T-Mobile's plans for 5G dominated discussions after its merger with Sprint closed, but the company had little to say today about its grand scheme to take on the world of pay-TV. In fact, T-Mobile has said very little about its TV service plans during the entire two-year merger process.
But T-Mobile hinted there's much more to come as it prepares the next chapter in a TV story that began in early 2018 with the acquisition of Denver-based Layer3 TV, the company behind a big bundle, in-home pay-TV service that was rebranded as TVision in April 2019.
Other than the new splash of paint and some minor upgrades, not much else has changed with TVision of late. TVision availability remains limited to several US markets for a service that starts at $90 per month and features more than 154 channels and over 35,000 VoD titles. The service supports voice control (via Amazon Alexa or Google Assistant) and runs on IP set-top boxes equipped with local DVR storage, 4K capabilities and some limited OTT app integrations.
While there's nothing new being announced today about T-Mobile's pay-TV plans, "TVision and home entertainment remain important parts of our longer term strategy," a T-Mobile official said via email, noting that the company expects to share more details later in the year.
According to multiple industry sources, T-Mobile has been retooling and redeveloping the technology platform it acquired from Layer3 TV because the legacy platform did not scale to T-Mobile's liking. While the need to retool played a part in the delayed rollout of a next-gen version of T-Mobile's TV service, the lengthy merger process with Sprint and the distractions that went along with it was another culprit, sources said.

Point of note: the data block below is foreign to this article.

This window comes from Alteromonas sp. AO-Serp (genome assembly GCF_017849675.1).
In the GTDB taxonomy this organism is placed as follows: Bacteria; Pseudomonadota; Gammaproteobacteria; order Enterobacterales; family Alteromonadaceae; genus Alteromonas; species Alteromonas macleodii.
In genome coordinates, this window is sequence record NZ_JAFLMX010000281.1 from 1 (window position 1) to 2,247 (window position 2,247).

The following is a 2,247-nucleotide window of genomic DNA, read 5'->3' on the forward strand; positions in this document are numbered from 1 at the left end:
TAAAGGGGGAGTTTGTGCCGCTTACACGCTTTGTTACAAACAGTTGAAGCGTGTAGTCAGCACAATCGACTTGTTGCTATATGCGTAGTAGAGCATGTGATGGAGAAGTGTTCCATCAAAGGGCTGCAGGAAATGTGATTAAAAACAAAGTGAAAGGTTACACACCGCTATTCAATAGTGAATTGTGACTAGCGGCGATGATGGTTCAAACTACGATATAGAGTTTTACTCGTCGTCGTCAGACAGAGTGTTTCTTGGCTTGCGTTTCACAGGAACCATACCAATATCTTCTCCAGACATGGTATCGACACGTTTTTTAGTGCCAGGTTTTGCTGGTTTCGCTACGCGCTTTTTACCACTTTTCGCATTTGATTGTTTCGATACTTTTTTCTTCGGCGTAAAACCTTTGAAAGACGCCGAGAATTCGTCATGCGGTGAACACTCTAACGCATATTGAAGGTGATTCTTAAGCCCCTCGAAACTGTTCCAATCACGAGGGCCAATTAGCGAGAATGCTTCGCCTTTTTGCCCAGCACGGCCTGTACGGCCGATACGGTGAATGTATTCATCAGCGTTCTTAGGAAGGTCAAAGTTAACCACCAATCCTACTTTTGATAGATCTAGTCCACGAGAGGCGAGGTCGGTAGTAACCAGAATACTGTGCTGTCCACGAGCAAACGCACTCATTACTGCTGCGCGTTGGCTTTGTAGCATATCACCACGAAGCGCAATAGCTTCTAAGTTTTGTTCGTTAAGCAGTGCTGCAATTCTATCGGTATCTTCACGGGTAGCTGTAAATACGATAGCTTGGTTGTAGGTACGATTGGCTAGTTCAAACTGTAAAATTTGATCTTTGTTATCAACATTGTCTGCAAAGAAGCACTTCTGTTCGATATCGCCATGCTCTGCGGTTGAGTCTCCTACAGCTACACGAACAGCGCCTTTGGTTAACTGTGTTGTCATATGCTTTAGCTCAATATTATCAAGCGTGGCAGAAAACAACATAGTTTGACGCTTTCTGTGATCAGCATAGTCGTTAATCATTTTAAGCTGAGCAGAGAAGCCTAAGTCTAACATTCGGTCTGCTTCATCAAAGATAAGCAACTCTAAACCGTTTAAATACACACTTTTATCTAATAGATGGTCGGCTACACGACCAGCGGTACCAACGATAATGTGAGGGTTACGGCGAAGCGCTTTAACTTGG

Help from MobiTV
One of the companies working closely with T-Mobile on the next iteration of the operator's pay-TV platform is MobiTV, an Emeryville, Calif.-based company that has developed an app-based streaming platform in use by dozens of cable operators, telcos and other service providers that can run on a wide range of devices, including Android TV and Apple TV boxes, Roku and Amazon Fire TV players, and smartphones and tablets.
That approach seems to fit well with TVision's stated strategy to extend service beyond its own set-top box and run on "popular third-party TV platforms … That means getting TVision will be as simple as downloading an app – no box or extra equipment needed."
Another aim of the MobiTV partnership is to help T-Mobile develop and deploy video streaming services (or at least some specific tiers of services) that can be offered nationwide, a source familiar with the plan said. The current TVision offering is limited to select US cities such as Chicago; Dallas-Fort Worth; Los Angeles; New York City; Philadelphia; San Francisco; Washington, DC; and Longmont, Colo.
T-Mobile declined to comment on the MobiTV rumor, noting that it holds partnership discussions on many areas of its business. MobiTV, which has worked with T-Mobile on mobile-focused TV services in the past, has been asked for comment.
More details about T-Mobile's TV plans should be revealed in the coming weeks and months, but the company has already expressed a desire to bundle TVision with new wireless home Internet services that will be underpinned by the nationwide 5G network that will be spawned by the Sprint merger.
"We're getting ready for a world where 5G replaces home broadband and TVision Home will replace your cable TV – and launching a complete, high-end home TV service is a key part of that strategy," the company explains in its TVision FAQ.
T-Mobile paid about $325 million for Layer3 TV. According to an SEC filing, the carrying value of the goodwill associated with the company's Layer3 TV reporting unit was $218 million as of December 31, 2019.
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— Jeff Baumgartner, Senior Editor, Light Reading